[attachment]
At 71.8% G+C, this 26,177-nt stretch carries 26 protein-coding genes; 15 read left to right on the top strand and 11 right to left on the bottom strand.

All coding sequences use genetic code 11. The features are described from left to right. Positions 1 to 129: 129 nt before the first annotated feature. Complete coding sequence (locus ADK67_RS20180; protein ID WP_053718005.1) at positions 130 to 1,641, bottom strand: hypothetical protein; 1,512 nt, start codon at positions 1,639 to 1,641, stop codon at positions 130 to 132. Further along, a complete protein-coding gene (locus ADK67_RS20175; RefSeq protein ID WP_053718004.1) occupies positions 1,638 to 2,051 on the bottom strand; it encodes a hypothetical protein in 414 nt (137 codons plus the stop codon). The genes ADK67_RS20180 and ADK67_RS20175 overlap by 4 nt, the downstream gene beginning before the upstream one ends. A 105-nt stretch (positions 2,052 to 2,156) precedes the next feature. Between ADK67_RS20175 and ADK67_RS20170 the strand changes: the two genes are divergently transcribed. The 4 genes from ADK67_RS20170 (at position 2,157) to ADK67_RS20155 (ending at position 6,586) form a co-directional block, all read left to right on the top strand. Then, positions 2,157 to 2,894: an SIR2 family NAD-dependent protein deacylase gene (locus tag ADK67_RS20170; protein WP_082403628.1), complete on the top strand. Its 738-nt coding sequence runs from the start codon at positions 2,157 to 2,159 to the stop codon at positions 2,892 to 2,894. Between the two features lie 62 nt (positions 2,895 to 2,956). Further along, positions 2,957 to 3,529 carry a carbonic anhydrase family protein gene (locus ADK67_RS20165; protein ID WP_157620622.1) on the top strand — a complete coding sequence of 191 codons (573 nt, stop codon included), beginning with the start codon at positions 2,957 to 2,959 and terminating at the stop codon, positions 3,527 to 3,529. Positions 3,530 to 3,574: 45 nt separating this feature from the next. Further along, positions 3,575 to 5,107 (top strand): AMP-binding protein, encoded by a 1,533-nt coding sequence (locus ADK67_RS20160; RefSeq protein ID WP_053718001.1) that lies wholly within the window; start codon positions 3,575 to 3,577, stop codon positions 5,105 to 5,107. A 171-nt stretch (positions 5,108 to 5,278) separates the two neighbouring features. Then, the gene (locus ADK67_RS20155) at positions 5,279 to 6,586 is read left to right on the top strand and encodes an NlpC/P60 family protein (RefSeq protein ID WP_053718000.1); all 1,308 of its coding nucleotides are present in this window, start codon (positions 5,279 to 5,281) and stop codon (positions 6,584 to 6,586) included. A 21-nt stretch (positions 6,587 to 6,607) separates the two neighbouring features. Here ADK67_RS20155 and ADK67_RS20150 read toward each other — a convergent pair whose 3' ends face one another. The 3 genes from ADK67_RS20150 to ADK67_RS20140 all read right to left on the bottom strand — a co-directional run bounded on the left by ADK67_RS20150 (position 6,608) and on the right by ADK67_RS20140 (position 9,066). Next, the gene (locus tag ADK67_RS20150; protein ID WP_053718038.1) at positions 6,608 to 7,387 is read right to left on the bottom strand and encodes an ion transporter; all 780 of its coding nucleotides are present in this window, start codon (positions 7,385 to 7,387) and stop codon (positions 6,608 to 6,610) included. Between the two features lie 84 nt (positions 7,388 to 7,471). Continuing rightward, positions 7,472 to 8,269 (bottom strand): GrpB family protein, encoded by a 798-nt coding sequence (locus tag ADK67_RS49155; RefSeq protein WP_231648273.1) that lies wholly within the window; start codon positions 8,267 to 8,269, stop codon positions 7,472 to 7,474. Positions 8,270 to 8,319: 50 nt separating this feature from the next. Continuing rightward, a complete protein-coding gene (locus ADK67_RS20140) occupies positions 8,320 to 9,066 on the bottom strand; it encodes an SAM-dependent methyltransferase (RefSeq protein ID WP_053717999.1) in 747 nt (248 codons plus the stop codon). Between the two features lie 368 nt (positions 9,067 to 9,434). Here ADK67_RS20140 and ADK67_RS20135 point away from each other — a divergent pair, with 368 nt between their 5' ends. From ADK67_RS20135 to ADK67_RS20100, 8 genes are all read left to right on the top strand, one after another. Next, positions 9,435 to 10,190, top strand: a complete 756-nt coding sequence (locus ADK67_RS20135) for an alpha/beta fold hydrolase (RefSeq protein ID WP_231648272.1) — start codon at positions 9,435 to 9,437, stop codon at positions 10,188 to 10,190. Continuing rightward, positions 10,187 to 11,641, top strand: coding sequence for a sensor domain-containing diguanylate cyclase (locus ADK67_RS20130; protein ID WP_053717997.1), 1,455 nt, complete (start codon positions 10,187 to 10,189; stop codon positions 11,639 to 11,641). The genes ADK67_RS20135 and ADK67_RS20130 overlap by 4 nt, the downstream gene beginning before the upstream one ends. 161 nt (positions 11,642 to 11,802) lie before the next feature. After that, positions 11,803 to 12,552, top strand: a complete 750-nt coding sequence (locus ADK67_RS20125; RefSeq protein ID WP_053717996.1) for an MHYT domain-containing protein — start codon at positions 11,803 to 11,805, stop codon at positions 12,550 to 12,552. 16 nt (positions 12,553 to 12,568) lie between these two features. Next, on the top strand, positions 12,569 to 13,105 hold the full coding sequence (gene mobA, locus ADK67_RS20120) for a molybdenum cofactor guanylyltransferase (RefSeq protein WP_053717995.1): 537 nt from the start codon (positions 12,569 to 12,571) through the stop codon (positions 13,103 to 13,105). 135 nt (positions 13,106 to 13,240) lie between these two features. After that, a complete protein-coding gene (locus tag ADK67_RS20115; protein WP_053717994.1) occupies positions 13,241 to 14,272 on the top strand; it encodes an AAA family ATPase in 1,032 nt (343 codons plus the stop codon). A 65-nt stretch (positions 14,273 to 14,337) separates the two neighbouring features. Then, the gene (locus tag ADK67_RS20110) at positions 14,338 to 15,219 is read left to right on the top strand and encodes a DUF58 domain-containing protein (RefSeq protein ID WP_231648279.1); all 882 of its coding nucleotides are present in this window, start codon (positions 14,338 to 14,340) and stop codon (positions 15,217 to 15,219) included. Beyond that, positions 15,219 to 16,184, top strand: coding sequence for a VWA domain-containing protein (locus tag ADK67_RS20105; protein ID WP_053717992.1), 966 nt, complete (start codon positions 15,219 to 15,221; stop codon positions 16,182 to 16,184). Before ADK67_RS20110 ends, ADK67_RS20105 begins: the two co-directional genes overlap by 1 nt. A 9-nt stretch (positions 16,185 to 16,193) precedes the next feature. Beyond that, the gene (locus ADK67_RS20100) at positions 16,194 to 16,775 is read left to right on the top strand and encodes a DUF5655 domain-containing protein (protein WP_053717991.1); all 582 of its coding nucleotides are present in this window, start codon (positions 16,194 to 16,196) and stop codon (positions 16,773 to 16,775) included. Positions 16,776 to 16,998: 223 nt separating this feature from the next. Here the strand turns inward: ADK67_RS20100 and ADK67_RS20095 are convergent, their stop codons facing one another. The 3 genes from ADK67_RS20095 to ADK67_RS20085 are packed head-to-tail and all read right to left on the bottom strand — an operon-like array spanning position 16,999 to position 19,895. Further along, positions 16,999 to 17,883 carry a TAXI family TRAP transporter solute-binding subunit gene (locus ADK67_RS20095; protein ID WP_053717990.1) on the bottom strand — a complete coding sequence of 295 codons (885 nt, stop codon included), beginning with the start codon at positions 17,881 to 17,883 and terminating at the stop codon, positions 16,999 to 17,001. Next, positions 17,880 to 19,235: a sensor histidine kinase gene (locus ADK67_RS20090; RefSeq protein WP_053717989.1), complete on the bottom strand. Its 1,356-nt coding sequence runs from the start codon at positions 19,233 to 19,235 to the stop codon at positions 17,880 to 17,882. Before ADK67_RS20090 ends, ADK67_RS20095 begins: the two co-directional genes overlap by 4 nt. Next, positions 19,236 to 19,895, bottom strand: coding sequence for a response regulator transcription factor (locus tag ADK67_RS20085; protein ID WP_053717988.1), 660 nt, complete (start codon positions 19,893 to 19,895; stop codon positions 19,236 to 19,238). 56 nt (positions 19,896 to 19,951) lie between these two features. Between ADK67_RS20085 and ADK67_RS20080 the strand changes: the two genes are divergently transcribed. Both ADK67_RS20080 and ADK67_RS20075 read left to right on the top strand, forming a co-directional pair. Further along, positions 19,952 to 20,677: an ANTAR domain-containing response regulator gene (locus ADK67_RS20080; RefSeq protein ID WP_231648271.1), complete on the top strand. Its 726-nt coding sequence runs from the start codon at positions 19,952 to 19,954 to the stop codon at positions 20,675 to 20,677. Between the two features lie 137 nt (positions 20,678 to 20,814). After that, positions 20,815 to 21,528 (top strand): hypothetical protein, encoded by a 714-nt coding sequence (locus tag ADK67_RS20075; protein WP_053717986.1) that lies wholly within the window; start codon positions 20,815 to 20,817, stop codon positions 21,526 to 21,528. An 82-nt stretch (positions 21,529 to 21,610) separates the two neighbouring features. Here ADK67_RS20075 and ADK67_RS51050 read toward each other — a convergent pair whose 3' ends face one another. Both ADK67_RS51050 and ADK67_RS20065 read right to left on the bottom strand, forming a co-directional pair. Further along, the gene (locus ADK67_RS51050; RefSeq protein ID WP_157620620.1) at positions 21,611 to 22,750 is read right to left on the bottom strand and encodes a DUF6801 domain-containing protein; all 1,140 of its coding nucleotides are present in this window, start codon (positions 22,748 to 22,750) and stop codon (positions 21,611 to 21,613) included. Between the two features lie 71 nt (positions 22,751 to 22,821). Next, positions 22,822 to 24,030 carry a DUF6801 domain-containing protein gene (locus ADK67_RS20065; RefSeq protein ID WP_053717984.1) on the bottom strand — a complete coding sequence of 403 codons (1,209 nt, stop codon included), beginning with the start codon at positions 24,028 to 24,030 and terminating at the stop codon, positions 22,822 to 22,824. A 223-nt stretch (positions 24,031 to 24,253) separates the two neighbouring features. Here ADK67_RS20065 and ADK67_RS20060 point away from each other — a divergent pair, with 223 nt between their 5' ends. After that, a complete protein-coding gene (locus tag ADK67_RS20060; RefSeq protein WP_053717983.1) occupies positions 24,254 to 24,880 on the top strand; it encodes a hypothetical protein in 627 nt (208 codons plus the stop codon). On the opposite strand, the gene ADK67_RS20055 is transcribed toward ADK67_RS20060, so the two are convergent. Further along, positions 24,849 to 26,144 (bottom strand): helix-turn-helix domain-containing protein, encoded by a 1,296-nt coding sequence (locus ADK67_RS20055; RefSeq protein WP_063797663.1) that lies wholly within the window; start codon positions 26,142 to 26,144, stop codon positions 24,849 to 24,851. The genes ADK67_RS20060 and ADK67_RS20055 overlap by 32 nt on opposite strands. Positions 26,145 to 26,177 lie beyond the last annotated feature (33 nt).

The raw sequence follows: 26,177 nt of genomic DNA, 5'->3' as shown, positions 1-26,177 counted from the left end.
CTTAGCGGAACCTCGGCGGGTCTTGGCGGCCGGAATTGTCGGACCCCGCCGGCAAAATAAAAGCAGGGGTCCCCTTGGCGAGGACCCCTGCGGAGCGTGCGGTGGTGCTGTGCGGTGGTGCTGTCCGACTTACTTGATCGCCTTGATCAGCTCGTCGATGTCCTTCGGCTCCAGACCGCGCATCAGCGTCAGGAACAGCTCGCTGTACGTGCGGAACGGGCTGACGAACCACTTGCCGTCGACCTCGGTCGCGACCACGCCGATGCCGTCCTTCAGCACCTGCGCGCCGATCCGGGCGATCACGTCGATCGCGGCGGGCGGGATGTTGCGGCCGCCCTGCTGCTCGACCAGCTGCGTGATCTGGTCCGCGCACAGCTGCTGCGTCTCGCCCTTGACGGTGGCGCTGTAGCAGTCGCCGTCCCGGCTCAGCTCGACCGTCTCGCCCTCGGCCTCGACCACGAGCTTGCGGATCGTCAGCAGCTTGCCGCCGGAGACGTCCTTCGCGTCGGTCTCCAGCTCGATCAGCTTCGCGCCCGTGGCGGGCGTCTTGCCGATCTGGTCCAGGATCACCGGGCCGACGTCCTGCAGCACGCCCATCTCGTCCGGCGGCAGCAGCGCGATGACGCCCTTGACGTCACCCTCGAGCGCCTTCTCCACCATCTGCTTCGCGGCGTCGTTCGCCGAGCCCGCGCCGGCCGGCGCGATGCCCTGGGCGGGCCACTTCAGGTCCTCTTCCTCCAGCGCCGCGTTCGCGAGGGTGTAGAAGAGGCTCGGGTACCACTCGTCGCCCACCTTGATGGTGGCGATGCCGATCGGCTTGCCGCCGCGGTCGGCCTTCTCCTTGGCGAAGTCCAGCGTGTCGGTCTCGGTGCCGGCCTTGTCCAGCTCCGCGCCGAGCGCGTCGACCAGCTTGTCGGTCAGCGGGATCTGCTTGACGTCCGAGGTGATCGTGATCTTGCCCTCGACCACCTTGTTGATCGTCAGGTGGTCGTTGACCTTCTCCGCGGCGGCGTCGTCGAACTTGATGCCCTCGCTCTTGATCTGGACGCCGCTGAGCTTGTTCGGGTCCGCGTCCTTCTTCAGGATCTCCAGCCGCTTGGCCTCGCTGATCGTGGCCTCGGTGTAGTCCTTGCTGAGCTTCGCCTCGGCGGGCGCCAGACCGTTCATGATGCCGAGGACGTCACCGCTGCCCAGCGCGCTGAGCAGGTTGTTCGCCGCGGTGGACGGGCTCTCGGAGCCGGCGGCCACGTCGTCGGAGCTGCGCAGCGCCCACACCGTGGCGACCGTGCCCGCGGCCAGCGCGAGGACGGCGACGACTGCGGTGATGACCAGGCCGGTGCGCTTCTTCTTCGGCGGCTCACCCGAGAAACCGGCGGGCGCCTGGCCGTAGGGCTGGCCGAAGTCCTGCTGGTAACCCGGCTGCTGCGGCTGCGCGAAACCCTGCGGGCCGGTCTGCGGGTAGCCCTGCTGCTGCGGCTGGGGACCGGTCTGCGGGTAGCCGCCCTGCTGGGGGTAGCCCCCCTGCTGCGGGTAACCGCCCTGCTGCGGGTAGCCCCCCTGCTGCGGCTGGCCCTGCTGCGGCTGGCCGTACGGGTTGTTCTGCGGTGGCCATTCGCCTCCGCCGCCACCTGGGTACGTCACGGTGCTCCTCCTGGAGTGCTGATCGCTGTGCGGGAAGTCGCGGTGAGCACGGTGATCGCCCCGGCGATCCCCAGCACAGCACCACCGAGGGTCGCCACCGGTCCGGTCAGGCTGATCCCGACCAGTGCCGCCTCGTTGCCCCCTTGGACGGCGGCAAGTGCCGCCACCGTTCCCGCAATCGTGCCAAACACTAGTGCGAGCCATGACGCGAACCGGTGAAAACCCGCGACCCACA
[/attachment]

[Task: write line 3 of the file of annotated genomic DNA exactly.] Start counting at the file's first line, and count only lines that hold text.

The raw sequence follows: 26,177 nt of genomic DNA, 5'->3' as shown, positions 1-26,177 counted from the left end.